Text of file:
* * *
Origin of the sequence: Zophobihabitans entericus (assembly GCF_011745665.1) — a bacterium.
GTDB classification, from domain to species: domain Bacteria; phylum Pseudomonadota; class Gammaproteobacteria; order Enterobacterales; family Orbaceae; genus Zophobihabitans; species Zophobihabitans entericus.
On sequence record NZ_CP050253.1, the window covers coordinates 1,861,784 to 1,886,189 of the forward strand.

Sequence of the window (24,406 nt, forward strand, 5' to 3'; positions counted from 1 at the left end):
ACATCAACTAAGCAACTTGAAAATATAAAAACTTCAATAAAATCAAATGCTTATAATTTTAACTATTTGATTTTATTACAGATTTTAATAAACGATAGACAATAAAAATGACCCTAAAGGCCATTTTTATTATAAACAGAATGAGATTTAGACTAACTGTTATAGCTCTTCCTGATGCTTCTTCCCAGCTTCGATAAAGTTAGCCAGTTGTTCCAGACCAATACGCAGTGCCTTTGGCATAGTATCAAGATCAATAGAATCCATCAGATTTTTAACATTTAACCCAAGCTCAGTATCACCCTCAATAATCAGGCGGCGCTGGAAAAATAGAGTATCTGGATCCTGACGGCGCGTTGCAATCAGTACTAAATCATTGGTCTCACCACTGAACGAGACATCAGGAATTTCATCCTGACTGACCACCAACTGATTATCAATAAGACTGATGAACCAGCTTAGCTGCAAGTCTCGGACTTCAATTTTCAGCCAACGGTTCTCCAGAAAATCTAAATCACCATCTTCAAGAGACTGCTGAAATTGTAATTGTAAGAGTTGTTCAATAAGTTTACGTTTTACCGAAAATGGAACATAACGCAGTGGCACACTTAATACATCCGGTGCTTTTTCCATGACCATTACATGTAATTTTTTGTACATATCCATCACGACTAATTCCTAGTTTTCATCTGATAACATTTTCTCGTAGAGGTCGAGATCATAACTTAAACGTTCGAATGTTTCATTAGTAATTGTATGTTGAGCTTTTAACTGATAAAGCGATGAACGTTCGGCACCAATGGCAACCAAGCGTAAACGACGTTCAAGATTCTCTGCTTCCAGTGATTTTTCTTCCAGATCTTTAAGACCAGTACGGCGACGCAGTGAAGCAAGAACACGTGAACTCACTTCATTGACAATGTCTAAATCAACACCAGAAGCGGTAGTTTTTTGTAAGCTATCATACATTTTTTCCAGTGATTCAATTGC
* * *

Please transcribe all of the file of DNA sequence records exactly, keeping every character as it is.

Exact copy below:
Origin of the sequence: Zophobihabitans entericus (assembly GCF_011745665.1) — a bacterium.
GTDB classification, from domain to species: domain Bacteria; phylum Pseudomonadota; class Gammaproteobacteria; order Enterobacterales; family Orbaceae; genus Zophobihabitans; species Zophobihabitans entericus.
On sequence record NZ_CP050253.1, the window covers coordinates 1,861,784 to 1,886,189 of the forward strand.

Sequence of the window (24,406 nt, forward strand, 5' to 3'; positions counted from 1 at the left end):
ACATCAACTAAGCAACTTGAAAATATAAAAACTTCAATAAAATCAAATGCTTATAATTTTAACTATTTGATTTTATTACAGATTTTAATAAACGATAGACAATAAAAATGACCCTAAAGGCCATTTTTATTATAAACAGAATGAGATTTAGACTAACTGTTATAGCTCTTCCTGATGCTTCTTCCCAGCTTCGATAAAGTTAGCCAGTTGTTCCAGACCAATACGCAGTGCCTTTGGCATAGTATCAAGATCAATAGAATCCATCAGATTTTTAACATTTAACCCAAGCTCAGTATCACCCTCAATAATCAGGCGGCGCTGGAAAAATAGAGTATCTGGATCCTGACGGCGCGTTGCAATCAGTACTAAATCATTGGTCTCACCACTGAACGAGACATCAGGAATTTCATCCTGACTGACCACCAACTGATTATCAATAAGACTGATGAACCAGCTTAGCTGCAAGTCTCGGACTTCAATTTTCAGCCAACGGTTCTCCAGAAAATCTAAATCACCATCTTCAAGAGACTGCTGAAATTGTAATTGTAAGAGTTGTTCAATAAGTTTACGTTTTACCGAAAATGGAACATAACGCAGTGGCACACTTAATACATCCGGTGCTTTTTCCATGACCATTACATGTAATTTTTTGTACATATCCATCACGACTAATTCCTAGTTTTCATCTGATAACATTTTCTCGTAGAGGTCGAGATCATAACTTAAACGTTCGAATGTTTCATTAGTAATTGTATGTTGAGCTTTTAACTGATAAAGCGATGAACGTTCGGCACCAATGGCAACCAAGCGTAAACGACGTTCAAGATTCTCTGCTTCCAGTGATTTTTCTTCCAGATCTTTAAGACCAGTACGGCGACGCAGTGAAGCAAGAACACGTGAACTCACTTCATTGACAATGTCTAAATCAACACCAGAAGCGGTAGTTTTTTGTAAGCTATCATACATTTTTTCCAGTGATTCAATTGC